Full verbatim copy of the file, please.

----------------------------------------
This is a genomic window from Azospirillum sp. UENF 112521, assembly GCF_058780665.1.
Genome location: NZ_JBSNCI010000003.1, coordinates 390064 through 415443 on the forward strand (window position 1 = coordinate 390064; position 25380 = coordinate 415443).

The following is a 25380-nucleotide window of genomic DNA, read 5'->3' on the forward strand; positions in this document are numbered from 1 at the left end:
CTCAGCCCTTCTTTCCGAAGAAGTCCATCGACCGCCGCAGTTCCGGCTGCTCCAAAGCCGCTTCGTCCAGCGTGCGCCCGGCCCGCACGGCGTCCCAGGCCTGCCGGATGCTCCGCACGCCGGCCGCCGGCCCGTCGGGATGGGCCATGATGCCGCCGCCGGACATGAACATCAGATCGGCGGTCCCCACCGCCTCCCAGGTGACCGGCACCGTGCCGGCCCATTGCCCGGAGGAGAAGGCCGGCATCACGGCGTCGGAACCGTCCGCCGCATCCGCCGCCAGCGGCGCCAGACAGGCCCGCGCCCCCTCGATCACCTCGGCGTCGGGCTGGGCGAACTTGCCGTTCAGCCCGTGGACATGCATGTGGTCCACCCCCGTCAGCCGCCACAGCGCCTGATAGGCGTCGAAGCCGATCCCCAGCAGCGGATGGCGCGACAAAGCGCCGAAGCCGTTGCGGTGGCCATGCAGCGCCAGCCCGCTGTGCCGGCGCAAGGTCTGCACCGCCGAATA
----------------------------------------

This is a genomic window from Azospirillum sp. UENF 112521, assembly GCF_058780665.1.
Genome location: NZ_JBSNCI010000003.1, coordinates 390064 through 415443 on the forward strand (window position 1 = coordinate 390064; position 25380 = coordinate 415443).

The following is a 25380-nucleotide window of genomic DNA, read 5'->3' on the forward strand; positions in this document are numbered from 1 at the left end:
CTCAGCCCTTCTTTCCGAAGAAGTCCATCGACCGCCGCAGTTCCGGCTGCTCCAAAGCCGCTTCGTCCAGCGTGCGCCCGGCCCGCACGGCGTCCCAGGCCTGCCGGATGCTCCGCACGCCGGCCGCCGGCCCGTCGGGATGGGCCATGATGCCGCCGCCGGACATGAACATCAGATCGGCGGTCCCCACCGCCTCCCAGGTGACCGGCACCGTGCCGGCCCATTGCCCGGAGGAGAAGGCCGGCATCACGGCGTCGGAACCGTCCGCCGCATCCGCCGCCAGCGGCGCCAGACAGGCCCGCGCCCCCTCGATCACCTCGGCGTCGGGCTGGGCGAACTTGCCGTTCAGCCCGTGGACATGCATGTGGTCCACCCCCGTCAGCCGCCACAGCGCCTGATAGGCGTCGAAGCCGATCCCCAGCAGCGGATGGCGCGACAAAGCGCCGAAGCCGTTGCGGTGGCCATGCAGCGCCAGCCCGCTGTGCCGGCGCAAGGTCTGCACCGCCGAATA